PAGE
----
Edmonton’s best dementia facility only ‘half’ of what it should be: U.K. expert

Watch above: A world-renowned dementia care consultant says Canada’s long-term care facilities need a major culture change. Su-Ling Goh reports.

EDMONTON — A world-renowned dementia expert says Canada’s long-term care facilities need a major culture change.

Dr. David Sheard has spent 15 years working in dementia care in the U.K. and now travels the world as a consultant. He says Edmonton facilities still have a long way to go.

According to the Alzheimer Society, McConnell Place is one of the best places for dementia care in Edmonton. With just 12 residents in each of its three wings, the facility is small but offers patients a yard and plenty of activities.

Still, Sheard believes that it’s only “halfway there.”

“It’s not…just about buildings, it’s not just about attaching staff to those, and doing lots of audits,” he said.

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“This is about getting staff to connect back to the humans.”

He explains that dementia patients have a tendency to revert back to a certain time in their lives. Since the disconnect between the past and present can sometimes be unsettling for patients, Sheard believes better care “might mean recreating a bit of their past reality.”

READ MORE: Dementia: What are the early warning signs and symptoms?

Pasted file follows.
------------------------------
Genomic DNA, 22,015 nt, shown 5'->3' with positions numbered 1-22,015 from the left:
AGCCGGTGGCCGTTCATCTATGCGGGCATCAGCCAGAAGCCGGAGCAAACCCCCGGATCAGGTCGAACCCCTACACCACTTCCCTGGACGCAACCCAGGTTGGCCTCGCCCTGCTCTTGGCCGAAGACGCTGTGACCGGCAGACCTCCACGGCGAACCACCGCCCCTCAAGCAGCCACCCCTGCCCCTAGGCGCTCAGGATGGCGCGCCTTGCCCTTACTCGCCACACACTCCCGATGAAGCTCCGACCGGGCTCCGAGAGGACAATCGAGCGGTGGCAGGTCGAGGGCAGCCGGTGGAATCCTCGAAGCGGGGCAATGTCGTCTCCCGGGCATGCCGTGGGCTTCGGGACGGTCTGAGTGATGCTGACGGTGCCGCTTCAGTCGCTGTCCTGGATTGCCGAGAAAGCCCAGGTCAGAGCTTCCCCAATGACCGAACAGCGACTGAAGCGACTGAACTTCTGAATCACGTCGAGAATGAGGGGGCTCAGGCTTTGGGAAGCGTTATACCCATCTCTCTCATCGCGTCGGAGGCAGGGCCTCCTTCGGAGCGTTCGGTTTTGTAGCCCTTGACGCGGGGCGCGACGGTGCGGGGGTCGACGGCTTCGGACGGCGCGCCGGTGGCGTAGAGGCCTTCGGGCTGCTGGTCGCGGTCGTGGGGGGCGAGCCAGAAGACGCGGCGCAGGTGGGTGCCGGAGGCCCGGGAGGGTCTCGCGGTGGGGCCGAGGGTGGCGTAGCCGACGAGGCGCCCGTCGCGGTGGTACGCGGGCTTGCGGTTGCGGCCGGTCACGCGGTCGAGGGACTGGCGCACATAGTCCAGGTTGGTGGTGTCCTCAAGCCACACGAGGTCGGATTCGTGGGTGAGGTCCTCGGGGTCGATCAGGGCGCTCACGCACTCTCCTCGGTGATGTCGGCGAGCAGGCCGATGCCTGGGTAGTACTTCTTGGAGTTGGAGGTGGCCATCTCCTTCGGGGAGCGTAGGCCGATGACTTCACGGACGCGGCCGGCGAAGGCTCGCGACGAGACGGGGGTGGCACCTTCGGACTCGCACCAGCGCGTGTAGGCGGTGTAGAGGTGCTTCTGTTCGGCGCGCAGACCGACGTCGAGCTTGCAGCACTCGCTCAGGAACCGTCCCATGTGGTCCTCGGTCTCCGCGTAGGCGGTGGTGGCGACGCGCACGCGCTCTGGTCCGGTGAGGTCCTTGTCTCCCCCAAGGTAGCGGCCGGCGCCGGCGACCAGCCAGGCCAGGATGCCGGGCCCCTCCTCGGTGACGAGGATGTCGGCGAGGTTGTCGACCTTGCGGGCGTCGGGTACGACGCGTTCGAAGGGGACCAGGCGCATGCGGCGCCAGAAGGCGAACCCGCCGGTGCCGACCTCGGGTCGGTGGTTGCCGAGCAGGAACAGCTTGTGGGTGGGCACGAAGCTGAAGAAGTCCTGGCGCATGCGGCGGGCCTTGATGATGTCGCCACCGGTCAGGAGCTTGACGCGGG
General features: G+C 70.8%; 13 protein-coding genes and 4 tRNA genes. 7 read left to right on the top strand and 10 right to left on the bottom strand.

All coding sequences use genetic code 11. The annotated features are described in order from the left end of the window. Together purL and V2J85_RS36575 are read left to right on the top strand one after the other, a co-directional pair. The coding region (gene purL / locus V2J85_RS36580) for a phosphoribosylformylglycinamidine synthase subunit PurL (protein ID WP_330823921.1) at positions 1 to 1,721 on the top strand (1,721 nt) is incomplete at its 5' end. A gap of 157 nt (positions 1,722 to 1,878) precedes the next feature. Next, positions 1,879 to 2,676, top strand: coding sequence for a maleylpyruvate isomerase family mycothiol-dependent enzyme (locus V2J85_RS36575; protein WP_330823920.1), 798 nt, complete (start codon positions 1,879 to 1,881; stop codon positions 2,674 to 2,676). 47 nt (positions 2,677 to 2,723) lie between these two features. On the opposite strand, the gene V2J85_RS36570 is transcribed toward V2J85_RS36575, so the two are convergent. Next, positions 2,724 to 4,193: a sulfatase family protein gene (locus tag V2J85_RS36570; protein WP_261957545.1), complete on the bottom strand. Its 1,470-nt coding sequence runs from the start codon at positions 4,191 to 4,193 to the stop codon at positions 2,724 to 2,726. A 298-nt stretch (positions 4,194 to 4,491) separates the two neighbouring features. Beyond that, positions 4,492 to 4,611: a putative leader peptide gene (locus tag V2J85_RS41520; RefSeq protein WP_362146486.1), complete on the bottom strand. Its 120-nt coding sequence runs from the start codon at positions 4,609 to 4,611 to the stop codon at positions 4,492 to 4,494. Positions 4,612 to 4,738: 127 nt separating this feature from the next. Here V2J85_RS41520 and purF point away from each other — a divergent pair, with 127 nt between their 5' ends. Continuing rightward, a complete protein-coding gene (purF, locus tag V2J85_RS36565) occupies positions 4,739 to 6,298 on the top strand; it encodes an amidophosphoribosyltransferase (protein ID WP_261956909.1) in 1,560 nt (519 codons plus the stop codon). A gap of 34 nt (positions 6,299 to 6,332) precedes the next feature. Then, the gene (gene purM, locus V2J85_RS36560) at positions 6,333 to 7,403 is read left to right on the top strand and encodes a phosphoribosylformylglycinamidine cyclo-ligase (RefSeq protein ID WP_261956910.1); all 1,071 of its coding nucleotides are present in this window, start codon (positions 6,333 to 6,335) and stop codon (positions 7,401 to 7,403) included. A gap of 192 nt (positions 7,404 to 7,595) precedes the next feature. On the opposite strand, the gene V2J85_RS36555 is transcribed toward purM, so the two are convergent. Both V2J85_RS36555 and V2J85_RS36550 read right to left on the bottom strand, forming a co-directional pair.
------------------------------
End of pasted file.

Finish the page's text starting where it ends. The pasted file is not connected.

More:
He offers an example of one dementia patient who once managed a laundry business; however, she didn’t recognize the machines of today. So staff got a little creative to help calm her.

“To her, laundry was a laundry of 50 years ago. So…we put a metal dolly tub out in the garden, an ironing board on the brick wall, a washing line and put water in. And she started the washing.”

It’s part of what Sheard calls a true “person-centred” approach to care.

He says too many facilities around the world rely on locked units, and physical or chemical restraints, to control conduct like aggression, wandering or yelling.

A recent Alberta Health Services pilot project also found success when reducing the use of antipsychotic drugs.

READ MORE: Reducing certain medications makes ‘huge difference’ for some dementia patients

In addition to tailoring treatment to a patient’s emotional needs, Sheard believes another key to success is moving away from  facilities that resemble institutions.

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“We need to get rid of all the institutional features. We need to get rid of uniforms, we need to get rid of staff toilets, we need to get rid of staff standing, watching people eat,” he said.

“We need to get back to the fact that you see the person, not the disease.”

Sheard will speak at a conference for the College of Licensed Practical Nurses of Alberta Thursday morning.

With files from Su-Ling Goh, Global News